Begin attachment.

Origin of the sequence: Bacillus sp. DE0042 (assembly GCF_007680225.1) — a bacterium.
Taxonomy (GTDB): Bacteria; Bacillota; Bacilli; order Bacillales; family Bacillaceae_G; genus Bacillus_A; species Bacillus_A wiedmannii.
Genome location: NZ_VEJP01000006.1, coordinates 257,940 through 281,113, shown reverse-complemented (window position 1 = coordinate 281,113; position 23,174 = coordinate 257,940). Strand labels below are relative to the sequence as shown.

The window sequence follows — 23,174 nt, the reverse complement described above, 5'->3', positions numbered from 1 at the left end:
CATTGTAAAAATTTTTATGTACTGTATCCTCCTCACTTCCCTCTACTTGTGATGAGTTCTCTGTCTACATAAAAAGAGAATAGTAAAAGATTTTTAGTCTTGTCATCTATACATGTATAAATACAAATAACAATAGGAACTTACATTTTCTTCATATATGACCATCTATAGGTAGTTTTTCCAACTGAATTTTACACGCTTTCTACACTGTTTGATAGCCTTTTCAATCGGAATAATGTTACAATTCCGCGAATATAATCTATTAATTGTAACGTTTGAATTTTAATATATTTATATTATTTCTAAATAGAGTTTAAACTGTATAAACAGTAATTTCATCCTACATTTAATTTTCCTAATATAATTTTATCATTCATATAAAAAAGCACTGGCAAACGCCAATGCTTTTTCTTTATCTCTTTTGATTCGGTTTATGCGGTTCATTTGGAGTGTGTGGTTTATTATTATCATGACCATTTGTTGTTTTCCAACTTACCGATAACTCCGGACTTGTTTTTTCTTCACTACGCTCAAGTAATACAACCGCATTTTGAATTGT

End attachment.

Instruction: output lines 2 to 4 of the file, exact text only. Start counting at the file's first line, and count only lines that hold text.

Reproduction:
Taxonomy (GTDB): Bacteria; Bacillota; Bacilli; order Bacillales; family Bacillaceae_G; genus Bacillus_A; species Bacillus_A wiedmannii.
Genome location: NZ_VEJP01000006.1, coordinates 257,940 through 281,113, shown reverse-complemented (window position 1 = coordinate 281,113; position 23,174 = coordinate 257,940). Strand labels below are relative to the sequence as shown.

The window sequence follows — 23,174 nt, the reverse complement described above, 5'->3', positions numbered from 1 at the left end: